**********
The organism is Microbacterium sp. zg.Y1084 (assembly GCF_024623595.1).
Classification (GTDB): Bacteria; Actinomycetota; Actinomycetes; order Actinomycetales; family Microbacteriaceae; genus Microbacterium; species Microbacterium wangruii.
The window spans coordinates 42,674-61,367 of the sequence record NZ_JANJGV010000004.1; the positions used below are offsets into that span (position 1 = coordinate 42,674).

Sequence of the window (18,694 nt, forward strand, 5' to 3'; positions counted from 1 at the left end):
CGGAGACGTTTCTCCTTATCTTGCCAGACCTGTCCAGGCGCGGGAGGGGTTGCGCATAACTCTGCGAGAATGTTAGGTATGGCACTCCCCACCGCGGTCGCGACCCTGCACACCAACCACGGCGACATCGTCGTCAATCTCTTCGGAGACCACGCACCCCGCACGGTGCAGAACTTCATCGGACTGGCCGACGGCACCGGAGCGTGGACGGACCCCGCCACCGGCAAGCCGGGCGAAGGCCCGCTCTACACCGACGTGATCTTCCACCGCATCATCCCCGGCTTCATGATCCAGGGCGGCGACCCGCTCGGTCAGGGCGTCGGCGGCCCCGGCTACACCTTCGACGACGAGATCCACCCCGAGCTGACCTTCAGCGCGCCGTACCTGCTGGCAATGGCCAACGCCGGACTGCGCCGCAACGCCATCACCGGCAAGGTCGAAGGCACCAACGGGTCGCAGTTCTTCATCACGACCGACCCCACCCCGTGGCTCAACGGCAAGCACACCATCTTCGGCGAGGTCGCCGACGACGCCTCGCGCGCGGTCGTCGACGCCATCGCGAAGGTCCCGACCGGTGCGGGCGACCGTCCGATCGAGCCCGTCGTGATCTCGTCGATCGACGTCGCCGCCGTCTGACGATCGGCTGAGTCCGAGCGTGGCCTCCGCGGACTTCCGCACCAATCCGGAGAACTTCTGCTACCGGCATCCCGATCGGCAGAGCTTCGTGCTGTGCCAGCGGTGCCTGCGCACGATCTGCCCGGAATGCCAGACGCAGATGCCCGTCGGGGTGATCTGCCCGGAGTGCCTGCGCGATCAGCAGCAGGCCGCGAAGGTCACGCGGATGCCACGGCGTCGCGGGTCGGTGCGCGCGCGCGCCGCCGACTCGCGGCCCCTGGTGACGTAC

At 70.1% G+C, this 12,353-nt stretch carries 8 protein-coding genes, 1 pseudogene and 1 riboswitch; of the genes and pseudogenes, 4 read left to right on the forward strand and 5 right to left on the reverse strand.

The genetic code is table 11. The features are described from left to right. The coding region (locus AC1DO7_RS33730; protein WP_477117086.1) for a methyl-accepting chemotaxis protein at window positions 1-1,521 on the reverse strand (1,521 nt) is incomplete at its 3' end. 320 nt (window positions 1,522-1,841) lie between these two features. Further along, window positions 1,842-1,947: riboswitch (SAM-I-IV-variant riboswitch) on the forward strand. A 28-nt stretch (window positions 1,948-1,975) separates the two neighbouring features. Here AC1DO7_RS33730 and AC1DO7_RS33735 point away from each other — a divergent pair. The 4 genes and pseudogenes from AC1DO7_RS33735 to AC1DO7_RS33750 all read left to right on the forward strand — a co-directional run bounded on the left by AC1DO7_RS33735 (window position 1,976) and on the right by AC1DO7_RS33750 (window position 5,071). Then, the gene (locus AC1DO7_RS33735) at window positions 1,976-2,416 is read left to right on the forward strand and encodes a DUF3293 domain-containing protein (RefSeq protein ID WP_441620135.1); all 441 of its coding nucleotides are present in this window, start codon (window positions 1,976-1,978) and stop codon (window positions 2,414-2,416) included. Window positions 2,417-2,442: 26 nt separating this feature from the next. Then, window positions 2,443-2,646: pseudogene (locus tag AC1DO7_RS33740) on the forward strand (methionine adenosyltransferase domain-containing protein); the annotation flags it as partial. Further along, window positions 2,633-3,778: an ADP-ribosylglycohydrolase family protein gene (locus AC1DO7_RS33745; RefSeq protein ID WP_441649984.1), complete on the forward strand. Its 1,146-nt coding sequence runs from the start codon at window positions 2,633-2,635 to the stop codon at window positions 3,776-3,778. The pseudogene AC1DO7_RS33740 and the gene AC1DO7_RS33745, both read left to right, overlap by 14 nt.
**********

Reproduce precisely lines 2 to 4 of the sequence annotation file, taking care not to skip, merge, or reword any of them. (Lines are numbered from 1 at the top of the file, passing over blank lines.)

Classification (GTDB): Bacteria; Actinomycetota; Actinomycetes; order Actinomycetales; family Microbacteriaceae; genus Microbacterium; species Microbacterium wangruii.
The window spans coordinates 42,674-61,367 of the sequence record NZ_JANJGV010000004.1; the positions used below are offsets into that span (position 1 = coordinate 42,674).

Sequence of the window (18,694 nt, forward strand, 5' to 3'; positions counted from 1 at the left end):